Osteoporosis risk factors include a number of things over which you have no control. These include:
1. Age. As you get older, bone is broken down faster than it is replaced.
2. Gender. Women have a greater risk of developing osteoporosis; however men can and do develop this condition.
3. Body type. Women who are slim and have thin bones have a greater level of risk. Taller women also have a greater risk of developing this condition.
4. Ethnicity. The highest risk races are Caucasians and Asians, regardless of gender.
5. Family History. If your family members have a history of fractures or osteoporosis, you are more likely to develop it.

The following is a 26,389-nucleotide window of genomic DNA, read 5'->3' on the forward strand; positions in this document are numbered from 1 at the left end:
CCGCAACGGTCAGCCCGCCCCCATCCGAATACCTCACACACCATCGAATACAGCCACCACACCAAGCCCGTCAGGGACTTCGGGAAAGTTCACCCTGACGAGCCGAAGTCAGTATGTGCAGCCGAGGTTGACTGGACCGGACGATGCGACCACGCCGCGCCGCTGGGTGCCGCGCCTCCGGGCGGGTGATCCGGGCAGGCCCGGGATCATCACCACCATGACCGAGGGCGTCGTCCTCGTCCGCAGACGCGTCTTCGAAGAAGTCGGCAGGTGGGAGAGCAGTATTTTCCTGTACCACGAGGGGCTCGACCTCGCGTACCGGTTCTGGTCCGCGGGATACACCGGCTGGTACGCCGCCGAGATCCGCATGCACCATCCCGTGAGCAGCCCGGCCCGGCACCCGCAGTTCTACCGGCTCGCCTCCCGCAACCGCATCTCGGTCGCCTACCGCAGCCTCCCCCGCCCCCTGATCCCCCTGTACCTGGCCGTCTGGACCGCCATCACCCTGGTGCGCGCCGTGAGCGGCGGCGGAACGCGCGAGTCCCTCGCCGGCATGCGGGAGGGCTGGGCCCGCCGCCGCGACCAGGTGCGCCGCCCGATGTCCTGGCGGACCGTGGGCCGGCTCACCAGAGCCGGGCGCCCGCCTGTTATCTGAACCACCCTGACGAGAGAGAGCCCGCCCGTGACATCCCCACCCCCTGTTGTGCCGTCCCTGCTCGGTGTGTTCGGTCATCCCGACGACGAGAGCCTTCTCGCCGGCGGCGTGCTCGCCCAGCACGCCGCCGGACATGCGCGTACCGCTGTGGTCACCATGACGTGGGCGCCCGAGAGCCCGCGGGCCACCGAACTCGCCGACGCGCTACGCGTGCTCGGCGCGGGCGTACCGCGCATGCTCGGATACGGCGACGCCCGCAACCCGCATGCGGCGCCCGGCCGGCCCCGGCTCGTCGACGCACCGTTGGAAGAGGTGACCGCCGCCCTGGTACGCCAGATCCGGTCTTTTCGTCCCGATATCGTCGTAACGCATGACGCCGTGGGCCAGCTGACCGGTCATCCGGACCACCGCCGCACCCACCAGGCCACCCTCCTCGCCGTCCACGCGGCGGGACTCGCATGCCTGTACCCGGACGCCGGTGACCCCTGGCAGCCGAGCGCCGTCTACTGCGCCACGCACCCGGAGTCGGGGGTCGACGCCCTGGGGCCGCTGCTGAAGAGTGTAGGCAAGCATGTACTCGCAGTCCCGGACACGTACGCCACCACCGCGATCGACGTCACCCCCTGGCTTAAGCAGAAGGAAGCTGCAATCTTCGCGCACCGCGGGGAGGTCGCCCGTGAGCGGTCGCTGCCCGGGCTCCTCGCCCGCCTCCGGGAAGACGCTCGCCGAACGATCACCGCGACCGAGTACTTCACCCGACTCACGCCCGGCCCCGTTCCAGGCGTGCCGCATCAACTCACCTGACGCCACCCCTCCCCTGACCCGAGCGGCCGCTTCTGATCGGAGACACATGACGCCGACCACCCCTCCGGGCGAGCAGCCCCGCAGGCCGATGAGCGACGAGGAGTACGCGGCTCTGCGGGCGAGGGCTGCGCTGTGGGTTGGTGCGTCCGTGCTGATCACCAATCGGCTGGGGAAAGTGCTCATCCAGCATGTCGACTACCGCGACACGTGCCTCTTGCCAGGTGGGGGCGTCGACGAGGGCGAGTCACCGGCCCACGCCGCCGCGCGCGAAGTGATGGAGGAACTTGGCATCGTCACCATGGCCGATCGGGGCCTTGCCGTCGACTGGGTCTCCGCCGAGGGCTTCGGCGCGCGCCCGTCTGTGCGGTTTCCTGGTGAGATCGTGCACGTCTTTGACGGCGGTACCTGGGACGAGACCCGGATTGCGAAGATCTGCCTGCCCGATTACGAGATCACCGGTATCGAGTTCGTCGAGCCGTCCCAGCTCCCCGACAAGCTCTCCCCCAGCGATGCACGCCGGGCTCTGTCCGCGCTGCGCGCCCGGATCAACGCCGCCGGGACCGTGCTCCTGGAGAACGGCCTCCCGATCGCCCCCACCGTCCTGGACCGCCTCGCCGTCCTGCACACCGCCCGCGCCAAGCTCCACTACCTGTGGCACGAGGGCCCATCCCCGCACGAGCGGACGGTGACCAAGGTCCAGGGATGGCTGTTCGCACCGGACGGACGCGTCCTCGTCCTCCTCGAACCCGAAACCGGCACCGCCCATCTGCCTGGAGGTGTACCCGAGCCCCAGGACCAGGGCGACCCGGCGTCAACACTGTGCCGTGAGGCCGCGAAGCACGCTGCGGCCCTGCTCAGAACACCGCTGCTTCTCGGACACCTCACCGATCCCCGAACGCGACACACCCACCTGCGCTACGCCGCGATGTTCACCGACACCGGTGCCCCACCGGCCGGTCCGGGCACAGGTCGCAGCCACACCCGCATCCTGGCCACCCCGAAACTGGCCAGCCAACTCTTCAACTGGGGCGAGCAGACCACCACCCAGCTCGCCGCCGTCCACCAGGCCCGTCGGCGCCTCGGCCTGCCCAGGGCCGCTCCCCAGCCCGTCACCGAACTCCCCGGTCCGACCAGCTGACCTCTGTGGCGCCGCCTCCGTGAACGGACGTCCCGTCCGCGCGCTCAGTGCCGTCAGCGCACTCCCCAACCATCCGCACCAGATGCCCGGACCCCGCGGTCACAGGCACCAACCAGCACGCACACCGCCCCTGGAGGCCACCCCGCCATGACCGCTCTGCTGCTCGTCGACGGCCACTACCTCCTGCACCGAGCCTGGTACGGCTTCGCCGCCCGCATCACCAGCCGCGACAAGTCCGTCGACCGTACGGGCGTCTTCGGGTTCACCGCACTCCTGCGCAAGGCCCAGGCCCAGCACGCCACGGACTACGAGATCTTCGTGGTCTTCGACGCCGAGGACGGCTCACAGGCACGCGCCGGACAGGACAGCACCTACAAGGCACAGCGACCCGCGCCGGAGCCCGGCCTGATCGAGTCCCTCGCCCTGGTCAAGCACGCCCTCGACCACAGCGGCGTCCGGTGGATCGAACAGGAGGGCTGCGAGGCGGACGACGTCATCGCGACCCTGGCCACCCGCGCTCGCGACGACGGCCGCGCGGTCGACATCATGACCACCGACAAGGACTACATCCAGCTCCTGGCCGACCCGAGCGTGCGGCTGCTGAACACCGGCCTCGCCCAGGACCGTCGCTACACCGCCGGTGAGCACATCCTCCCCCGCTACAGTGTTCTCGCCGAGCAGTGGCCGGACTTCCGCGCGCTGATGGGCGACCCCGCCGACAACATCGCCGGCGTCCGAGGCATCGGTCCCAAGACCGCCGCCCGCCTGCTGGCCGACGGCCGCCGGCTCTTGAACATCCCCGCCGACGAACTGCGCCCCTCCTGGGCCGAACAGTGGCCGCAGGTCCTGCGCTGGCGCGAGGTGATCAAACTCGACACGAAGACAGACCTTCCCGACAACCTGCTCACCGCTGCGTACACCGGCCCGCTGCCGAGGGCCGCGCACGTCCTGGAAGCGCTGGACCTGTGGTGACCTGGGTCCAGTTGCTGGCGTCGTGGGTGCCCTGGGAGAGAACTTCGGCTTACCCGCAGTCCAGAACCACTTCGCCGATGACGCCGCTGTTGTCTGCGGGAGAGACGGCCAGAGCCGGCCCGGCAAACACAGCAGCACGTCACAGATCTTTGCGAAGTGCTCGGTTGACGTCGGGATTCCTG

There are also some osteoporosis risk factors over which you may have some control. If you smoke, stop. Avoid excessive alcohol consumption. If possible, get some exercise every day. Talk with your doctor about medications like anticonvulsants and glucocorticosteroids which can cause bone loss when taken for extended periods of time. If you have medical conditions that might predispose you to osteoporosis (eating disorders, hormonal imbalance, rheumatic disorders, etc.) be sure to have your bone mineral density monitored and take action when appropriate. Consume adequate amounts of vitamin D and calcium throughout your life time. Correct sex hormone deficiencies if present. Regular osteoporosis screening as recommended by your doctor is essential in reducing long term osteoporosis risk factors. Osteoporosis is considered a silent disease because it can progress with no noticeable symptoms until a bone is fractured or a vertebra collapses. Although premenopausal osteoporosis does occur it is often the result of a person not achieving optimal bone bass in their 20’s. Post menopausal osteoporosis is far more common because the reduction in estrogen production affects bone loss and growth. Osteoporosis exercises (weight bearing exercises) are an important tool in minimizing osteoporosis risk factors.